THERMOSET MEMBRANE (e.g. EPDM rubber). Synthetic rubber sheets adhered together
with contact adhesive or tape. Primary application is big box store with large open areas.
THERMOPLASTIC (e.g. PVC, TPO, CSPE) Plastic sheets welded together with hot air, creating
one continuous sheet membrane. Can be re-welded with the exception of CSPE. Lends itself
well to both big box and small roof application because of its hot air weldability. This
membrane is installed by two methods: 1.) Rolls of membrane are attached to the ridged
insulation using a bonding adhesive. 2.) The edge of each roll is fastened through ridged
insulation into structural deck, and the proceeding roll is lapped over the fasteners. The
overlap is then heat-welded with hot air to create a mechanically-fastened thermoplastic roof.
and increases the weight of the roof system to resist wind blow-off.

MODIFIED BITUMEN heat-welded, asphalt-adhered or installed with adhesive.


Asphalt is mixed with polymers such as APP or SBS, then applied to fiberglass and/or
polyester mat, seams sealed by locally melting the asphalt with heat, hot mopping of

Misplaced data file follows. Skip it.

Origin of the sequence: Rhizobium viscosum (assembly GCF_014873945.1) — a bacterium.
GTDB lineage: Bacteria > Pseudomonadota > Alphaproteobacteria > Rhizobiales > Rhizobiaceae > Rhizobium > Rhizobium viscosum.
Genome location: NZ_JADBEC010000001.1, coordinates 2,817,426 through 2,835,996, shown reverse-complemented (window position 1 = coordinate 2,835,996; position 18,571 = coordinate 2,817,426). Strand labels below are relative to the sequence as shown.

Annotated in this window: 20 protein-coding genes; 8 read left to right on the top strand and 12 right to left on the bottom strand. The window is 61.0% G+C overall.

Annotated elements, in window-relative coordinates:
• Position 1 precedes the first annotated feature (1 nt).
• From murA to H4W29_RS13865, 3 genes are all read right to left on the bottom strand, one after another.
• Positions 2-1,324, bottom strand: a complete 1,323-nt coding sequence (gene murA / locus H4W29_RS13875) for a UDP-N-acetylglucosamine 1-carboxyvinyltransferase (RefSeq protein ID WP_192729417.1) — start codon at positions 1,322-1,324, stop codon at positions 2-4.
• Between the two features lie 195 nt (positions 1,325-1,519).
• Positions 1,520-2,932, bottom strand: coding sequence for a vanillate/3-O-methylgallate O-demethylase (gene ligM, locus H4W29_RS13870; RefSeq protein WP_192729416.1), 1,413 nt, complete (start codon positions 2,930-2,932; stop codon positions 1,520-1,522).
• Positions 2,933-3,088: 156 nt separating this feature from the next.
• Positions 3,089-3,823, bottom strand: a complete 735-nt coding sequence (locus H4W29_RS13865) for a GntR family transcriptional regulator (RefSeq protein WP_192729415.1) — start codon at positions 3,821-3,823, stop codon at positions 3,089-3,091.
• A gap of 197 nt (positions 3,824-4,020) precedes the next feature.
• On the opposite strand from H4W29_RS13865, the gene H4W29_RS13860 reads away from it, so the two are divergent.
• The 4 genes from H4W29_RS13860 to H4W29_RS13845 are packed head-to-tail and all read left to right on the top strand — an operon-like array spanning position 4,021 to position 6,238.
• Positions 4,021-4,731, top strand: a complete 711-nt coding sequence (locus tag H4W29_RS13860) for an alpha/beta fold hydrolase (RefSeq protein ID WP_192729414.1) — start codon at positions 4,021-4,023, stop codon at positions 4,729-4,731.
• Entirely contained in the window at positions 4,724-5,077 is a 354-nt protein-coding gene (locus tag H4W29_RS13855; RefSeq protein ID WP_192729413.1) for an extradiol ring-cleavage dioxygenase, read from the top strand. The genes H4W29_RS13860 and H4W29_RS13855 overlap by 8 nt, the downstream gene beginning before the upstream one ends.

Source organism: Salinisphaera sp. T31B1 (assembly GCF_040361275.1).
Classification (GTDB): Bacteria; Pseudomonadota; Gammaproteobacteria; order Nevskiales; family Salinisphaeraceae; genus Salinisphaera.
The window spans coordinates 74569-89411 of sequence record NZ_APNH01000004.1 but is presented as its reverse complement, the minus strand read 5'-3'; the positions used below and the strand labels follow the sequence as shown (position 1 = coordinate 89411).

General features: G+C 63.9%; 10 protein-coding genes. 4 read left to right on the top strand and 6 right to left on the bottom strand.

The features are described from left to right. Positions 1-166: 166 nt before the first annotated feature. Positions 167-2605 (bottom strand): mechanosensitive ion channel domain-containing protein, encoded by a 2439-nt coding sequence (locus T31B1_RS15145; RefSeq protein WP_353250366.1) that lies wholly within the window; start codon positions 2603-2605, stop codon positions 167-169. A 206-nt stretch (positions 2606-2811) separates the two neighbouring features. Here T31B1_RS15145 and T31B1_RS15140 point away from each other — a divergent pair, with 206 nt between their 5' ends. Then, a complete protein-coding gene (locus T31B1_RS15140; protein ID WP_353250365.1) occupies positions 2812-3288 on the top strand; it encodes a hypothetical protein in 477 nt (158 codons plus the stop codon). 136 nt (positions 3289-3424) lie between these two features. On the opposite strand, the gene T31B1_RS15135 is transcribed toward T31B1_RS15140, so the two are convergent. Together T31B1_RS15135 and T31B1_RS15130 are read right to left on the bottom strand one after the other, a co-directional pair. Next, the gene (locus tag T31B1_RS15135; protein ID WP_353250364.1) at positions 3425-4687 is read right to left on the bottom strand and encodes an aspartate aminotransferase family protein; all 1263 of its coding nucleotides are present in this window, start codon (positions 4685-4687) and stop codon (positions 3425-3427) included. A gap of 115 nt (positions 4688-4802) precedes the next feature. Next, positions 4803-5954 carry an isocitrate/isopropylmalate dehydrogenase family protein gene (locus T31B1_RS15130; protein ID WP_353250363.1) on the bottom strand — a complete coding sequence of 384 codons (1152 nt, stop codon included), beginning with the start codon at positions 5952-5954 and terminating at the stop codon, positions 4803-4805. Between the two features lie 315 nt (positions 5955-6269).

asphalt, or adhesive. Lends itself well to most applications.
Built-up roof Multiple plies of salt-saturated organic felt or coated fiberglass felts.
Plies of felt are adhered with hot asphalt, coal tar pitch or adhesive. Although the roof
membrane can be left bare, it is typically covered with a thick coat of the waterproofing material and covered with gravel. The gravel provides protection from ultraviolet degradation, stabilizes the temperature changes, protects surface of the roof

FABRIC
Fabric
polyester
PTFE, (synthetic fluropolymer) embedded in fibreglass

METAL ROOFING
Metal roofing Generally a relatively inexpensive building material, unless copper is used.
Galvanised steel frequently manufactured with wavy corrugations to resist lateral flexing and
fitted with exposed fasteners. Widely used for low cost and durability. Sheds are normally
roofed with this material. Known as Gal iron or Corro, it was the most extensively used
roofing material of 20th century Australia, now replaced in popularity by steel roofing
coated with an alloy of zinc and aluminium, claimed to have up to four times the life of
galvanized steel.
Copper roofs can last for hundreds of years. They offer durability, ease of fabrication, low
maintenance, corrosion resistance, low thermal movement, lightning protection, radio
frequency shielding, low lifetime costs, and are 100% recyclable. (See: Copper in
architecture)
Standing-seam metal with concealed fasteners.
Mechanically seamed metal with concealed fasteners contains sealant in seams for use on
very low sloped roofs.
Flat-seam metal with soldered seams.

DIFFERENT TYPES OF
TRUSSES

TYPES OF SHEETS

COLOUR COATED STEEL ROOFING


These Pre-Engineered Buildings are custom-designed to meet your exact
requirements. Each is designed by professional, experienced engineers
and manufactured to exact tolerances under rigid quality controlled plant
conditions.